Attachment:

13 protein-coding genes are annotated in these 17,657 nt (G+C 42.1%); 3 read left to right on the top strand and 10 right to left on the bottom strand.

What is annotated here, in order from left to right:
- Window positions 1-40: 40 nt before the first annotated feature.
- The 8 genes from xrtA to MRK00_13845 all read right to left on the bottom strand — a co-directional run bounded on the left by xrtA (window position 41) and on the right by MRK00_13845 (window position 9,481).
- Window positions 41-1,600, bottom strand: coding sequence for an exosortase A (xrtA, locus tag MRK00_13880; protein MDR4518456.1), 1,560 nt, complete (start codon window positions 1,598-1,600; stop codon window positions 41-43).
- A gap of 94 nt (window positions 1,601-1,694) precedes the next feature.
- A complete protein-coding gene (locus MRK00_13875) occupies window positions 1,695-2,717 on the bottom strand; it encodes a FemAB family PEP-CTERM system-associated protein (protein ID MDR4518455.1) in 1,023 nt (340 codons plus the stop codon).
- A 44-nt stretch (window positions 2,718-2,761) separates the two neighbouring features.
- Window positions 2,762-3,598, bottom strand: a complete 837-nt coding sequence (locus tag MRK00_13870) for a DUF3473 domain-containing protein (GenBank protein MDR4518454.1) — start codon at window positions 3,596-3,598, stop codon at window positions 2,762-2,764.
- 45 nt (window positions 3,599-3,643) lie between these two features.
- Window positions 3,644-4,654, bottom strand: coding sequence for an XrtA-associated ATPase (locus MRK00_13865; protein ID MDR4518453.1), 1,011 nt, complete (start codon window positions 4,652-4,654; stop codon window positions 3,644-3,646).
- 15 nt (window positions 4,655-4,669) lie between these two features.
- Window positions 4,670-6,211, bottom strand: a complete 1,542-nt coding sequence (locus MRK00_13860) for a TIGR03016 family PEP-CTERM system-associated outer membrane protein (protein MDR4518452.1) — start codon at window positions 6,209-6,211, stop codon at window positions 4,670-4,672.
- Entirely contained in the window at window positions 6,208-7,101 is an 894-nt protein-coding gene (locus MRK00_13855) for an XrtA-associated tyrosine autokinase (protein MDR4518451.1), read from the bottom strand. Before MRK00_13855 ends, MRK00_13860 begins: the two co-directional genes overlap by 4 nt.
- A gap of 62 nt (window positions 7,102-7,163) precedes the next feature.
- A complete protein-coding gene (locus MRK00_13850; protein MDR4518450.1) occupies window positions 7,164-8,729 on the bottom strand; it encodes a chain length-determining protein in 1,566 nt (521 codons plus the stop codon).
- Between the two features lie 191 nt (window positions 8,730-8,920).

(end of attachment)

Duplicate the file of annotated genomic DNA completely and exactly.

13 protein-coding genes are annotated in these 17,657 nt (G+C 42.1%); 3 read left to right on the top strand and 10 right to left on the bottom strand.

What is annotated here, in order from left to right:
- Window positions 1-40: 40 nt before the first annotated feature.
- The 8 genes from xrtA to MRK00_13845 all read right to left on the bottom strand — a co-directional run bounded on the left by xrtA (window position 41) and on the right by MRK00_13845 (window position 9,481).
- Window positions 41-1,600, bottom strand: coding sequence for an exosortase A (xrtA, locus tag MRK00_13880; protein MDR4518456.1), 1,560 nt, complete (start codon window positions 1,598-1,600; stop codon window positions 41-43).
- A gap of 94 nt (window positions 1,601-1,694) precedes the next feature.
- A complete protein-coding gene (locus MRK00_13875) occupies window positions 1,695-2,717 on the bottom strand; it encodes a FemAB family PEP-CTERM system-associated protein (protein ID MDR4518455.1) in 1,023 nt (340 codons plus the stop codon).
- A 44-nt stretch (window positions 2,718-2,761) separates the two neighbouring features.
- Window positions 2,762-3,598, bottom strand: a complete 837-nt coding sequence (locus tag MRK00_13870) for a DUF3473 domain-containing protein (GenBank protein MDR4518454.1) — start codon at window positions 3,596-3,598, stop codon at window positions 2,762-2,764.
- 45 nt (window positions 3,599-3,643) lie between these two features.
- Window positions 3,644-4,654, bottom strand: coding sequence for an XrtA-associated ATPase (locus MRK00_13865; protein ID MDR4518453.1), 1,011 nt, complete (start codon window positions 4,652-4,654; stop codon window positions 3,644-3,646).
- 15 nt (window positions 4,655-4,669) lie between these two features.
- Window positions 4,670-6,211, bottom strand: a complete 1,542-nt coding sequence (locus MRK00_13860) for a TIGR03016 family PEP-CTERM system-associated outer membrane protein (protein MDR4518452.1) — start codon at window positions 6,209-6,211, stop codon at window positions 4,670-4,672.
- Entirely contained in the window at window positions 6,208-7,101 is an 894-nt protein-coding gene (locus MRK00_13855) for an XrtA-associated tyrosine autokinase (protein MDR4518451.1), read from the bottom strand. Before MRK00_13855 ends, MRK00_13860 begins: the two co-directional genes overlap by 4 nt.
- A gap of 62 nt (window positions 7,102-7,163) precedes the next feature.
- A complete protein-coding gene (locus MRK00_13850; protein MDR4518450.1) occupies window positions 7,164-8,729 on the bottom strand; it encodes a chain length-determining protein in 1,566 nt (521 codons plus the stop codon).
- Between the two features lie 191 nt (window positions 8,730-8,920).